Depression has frequently been reported to be associated with other physical diseases and changes in the cytokine system. We aimed to investigate associations between a medical history of depression, its comorbidities and cytokine plasma levels in the Bavarian Nutrition Survey II (BVS II) study sample and in patients suffering from an acute depressive episode.
The BVS II is a representative study of the Bavarian population aged 13–80 years. The disease history of its 1050 participants was assessed through face-to-face interviews. A sub-sample of 568 subjects and 62 additional acutely depressed inpatients of the Max Planck Institute of Psychiatry participated in anthropometric measurements and blood sampling. Tumor necrosis factor-α (TNF-α) and soluble TNF receptor (sTNF-R) p55 and sTNF-R p75 plasma levels were measured using enzyme-linked immunosorbent assays.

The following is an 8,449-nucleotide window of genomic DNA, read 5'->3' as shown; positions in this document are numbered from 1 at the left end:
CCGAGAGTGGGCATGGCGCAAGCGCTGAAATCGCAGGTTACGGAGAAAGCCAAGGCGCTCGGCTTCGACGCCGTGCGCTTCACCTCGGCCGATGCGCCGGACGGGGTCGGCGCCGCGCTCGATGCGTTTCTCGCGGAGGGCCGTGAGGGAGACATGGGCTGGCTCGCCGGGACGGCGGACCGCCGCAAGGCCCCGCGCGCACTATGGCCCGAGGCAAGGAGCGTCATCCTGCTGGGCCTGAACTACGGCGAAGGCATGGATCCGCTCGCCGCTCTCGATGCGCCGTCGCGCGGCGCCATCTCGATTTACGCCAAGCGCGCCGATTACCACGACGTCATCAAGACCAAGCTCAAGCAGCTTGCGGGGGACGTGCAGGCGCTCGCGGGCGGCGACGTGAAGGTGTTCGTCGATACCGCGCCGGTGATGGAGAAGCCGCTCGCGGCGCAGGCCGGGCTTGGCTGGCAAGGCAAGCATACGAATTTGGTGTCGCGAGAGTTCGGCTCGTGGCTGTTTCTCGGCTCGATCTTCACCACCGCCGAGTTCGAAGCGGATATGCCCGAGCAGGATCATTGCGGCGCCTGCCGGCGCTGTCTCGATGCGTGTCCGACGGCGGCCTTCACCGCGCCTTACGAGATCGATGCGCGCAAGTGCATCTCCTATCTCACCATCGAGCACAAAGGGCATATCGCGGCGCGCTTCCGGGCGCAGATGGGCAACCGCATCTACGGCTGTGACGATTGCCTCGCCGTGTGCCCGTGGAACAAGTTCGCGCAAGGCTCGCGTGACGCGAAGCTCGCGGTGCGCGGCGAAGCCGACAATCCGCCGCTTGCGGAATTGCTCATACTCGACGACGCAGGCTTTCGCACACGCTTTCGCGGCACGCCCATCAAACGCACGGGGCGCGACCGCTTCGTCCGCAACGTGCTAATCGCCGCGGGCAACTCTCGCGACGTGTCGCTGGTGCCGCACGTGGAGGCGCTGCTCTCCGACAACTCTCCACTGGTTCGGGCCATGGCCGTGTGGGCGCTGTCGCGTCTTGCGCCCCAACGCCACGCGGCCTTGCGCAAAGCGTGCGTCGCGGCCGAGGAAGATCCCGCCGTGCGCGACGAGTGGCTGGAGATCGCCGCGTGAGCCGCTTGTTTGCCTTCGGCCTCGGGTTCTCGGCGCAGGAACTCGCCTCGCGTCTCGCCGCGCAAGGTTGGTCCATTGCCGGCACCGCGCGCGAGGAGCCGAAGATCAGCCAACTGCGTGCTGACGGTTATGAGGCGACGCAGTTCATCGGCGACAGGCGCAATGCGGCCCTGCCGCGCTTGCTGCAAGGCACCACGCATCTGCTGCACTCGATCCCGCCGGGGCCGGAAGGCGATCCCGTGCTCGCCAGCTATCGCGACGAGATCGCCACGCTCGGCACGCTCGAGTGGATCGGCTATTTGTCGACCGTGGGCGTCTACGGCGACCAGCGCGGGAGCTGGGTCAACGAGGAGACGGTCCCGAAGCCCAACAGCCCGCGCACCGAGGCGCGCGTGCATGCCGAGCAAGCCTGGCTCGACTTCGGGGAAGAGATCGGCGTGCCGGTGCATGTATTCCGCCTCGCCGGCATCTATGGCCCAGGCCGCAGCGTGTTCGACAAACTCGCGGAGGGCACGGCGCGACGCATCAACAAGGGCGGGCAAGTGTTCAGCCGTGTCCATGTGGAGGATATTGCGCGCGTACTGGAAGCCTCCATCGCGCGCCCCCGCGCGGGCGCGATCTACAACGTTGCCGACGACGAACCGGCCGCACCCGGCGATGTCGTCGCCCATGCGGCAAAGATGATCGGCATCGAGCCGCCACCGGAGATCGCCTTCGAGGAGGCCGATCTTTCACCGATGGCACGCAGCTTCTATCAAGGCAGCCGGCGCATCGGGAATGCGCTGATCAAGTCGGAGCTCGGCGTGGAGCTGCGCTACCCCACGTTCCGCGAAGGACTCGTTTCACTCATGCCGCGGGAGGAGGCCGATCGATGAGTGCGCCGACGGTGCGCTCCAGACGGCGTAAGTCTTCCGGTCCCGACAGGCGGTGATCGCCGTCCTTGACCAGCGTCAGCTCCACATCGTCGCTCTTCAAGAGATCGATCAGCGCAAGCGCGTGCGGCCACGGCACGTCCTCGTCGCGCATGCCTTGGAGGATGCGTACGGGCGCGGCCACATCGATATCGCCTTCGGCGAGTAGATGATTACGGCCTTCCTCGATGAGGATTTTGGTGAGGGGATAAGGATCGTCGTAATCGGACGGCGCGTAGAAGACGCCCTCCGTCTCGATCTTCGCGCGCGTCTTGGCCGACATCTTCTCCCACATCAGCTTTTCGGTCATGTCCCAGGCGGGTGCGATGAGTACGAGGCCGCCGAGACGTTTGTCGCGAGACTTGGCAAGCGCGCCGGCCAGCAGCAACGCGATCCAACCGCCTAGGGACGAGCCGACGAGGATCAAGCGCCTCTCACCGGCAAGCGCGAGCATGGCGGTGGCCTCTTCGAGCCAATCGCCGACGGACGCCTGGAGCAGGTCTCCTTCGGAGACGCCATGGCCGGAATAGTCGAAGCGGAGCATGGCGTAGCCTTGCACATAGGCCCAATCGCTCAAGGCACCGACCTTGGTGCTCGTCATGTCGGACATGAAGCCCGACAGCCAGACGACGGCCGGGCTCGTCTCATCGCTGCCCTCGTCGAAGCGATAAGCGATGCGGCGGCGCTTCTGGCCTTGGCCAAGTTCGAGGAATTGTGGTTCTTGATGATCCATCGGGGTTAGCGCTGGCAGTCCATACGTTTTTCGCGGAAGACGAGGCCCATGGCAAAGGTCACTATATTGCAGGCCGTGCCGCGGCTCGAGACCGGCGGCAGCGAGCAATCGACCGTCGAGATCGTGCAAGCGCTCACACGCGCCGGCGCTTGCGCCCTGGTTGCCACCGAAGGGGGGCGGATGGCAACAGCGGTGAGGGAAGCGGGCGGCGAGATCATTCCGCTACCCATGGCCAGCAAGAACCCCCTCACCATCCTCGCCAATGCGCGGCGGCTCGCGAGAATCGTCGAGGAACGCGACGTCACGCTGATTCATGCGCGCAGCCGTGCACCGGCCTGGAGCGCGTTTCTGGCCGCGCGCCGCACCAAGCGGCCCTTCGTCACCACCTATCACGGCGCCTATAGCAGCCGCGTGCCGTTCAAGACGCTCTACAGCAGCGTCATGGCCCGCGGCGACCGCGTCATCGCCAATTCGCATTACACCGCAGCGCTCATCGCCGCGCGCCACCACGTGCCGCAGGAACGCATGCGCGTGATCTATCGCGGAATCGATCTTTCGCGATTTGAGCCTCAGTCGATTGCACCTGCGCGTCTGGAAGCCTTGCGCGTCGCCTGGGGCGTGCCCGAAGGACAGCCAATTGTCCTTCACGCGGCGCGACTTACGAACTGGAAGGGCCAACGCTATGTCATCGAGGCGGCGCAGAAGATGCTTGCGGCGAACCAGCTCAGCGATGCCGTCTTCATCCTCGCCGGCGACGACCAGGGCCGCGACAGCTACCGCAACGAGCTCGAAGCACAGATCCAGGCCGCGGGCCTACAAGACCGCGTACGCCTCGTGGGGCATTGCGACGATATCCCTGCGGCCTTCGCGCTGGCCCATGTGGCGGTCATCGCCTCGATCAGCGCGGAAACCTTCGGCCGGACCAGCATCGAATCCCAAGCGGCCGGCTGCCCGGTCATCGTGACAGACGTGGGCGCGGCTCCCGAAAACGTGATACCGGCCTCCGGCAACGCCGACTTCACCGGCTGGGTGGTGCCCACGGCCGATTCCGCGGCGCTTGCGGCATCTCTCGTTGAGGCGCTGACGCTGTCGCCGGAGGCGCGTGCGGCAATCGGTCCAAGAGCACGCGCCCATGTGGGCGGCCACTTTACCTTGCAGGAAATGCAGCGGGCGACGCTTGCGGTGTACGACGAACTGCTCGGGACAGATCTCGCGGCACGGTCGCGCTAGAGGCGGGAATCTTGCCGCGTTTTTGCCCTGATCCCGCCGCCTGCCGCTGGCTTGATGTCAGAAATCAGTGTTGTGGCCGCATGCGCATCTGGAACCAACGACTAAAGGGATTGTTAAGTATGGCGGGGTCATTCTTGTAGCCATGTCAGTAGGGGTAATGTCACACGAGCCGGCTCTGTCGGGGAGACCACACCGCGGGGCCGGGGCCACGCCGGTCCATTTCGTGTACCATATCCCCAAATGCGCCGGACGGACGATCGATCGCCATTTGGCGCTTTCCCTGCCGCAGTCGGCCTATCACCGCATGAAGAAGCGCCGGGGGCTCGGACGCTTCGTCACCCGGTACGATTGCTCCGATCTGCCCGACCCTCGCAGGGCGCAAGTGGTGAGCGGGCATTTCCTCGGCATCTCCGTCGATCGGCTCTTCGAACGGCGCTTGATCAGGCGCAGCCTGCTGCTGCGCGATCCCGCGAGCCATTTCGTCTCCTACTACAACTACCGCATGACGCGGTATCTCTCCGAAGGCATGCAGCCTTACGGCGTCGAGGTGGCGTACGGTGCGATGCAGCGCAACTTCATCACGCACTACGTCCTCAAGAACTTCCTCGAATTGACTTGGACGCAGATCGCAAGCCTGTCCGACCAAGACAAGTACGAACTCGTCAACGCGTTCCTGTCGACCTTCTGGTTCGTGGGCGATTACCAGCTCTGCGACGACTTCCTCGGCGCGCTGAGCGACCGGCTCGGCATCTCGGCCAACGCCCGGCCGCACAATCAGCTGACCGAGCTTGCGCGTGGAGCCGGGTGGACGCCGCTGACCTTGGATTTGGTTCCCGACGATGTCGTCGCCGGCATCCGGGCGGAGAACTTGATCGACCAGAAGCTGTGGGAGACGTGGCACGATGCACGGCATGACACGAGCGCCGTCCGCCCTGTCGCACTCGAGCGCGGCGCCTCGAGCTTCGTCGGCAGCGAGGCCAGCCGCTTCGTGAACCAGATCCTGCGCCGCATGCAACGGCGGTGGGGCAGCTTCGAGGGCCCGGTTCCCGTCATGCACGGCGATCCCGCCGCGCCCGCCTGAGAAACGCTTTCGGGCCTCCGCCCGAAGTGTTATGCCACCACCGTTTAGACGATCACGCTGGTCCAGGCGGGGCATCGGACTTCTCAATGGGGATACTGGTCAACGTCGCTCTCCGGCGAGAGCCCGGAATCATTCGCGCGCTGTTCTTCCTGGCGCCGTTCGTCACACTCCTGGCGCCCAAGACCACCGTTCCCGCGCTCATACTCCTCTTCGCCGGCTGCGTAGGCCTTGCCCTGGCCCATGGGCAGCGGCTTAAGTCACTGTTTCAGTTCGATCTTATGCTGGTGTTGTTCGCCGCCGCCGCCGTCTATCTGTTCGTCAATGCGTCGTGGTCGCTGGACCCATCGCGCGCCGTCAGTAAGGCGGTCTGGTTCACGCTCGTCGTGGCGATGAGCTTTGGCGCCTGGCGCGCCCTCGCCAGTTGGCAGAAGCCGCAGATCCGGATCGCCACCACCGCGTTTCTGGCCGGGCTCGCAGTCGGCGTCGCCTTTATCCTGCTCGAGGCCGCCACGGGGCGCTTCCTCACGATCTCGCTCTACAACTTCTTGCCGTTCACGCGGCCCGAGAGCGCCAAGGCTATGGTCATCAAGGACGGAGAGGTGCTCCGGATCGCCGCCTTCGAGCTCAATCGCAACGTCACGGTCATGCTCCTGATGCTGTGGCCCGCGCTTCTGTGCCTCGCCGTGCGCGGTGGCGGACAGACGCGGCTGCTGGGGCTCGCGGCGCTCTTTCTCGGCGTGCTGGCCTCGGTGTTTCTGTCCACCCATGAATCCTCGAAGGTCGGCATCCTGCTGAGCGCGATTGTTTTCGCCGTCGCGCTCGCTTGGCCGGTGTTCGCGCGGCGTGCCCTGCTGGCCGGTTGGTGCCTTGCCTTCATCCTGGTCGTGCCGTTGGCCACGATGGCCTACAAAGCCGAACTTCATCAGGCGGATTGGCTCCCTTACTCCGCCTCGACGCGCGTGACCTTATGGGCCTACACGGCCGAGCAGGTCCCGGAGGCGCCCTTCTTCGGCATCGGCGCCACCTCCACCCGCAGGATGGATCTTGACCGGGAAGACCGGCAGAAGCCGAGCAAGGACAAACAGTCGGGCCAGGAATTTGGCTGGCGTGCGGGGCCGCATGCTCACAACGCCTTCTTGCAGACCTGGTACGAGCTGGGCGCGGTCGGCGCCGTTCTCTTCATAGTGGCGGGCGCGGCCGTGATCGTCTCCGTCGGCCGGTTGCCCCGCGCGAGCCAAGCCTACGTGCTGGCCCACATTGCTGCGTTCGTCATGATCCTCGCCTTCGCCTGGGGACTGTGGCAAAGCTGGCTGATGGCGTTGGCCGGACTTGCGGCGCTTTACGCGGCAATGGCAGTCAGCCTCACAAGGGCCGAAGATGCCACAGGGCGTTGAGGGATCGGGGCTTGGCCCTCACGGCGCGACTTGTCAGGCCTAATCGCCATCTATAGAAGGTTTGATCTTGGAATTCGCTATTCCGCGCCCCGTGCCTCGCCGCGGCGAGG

A history of depression was associated with a higher incidence of high blood pressure, peptic ulcer, dyslipoproteinemia, osteoporosis, allergic skin rash, atopic eczema and thyroid disease.
Within the BVS II sample, participants with a history of depression differed from subjects who had never had depression with regard to sTNF-R p55 and sTNF-R p75 levels even when controlling for age, BMI and smoking status. Acutely depressed inpatients showed even higher levels of sTNF-R p55 and sTNF-R p75 than subjects in the normal population. TNF-α levels were also significantly elevated in acutely depressed patients.
These results confirm earlier studies regarding the comorbidities of depression and support the hypothesis that activation of the TNF-α system may contribute to the development of a depressive disorder.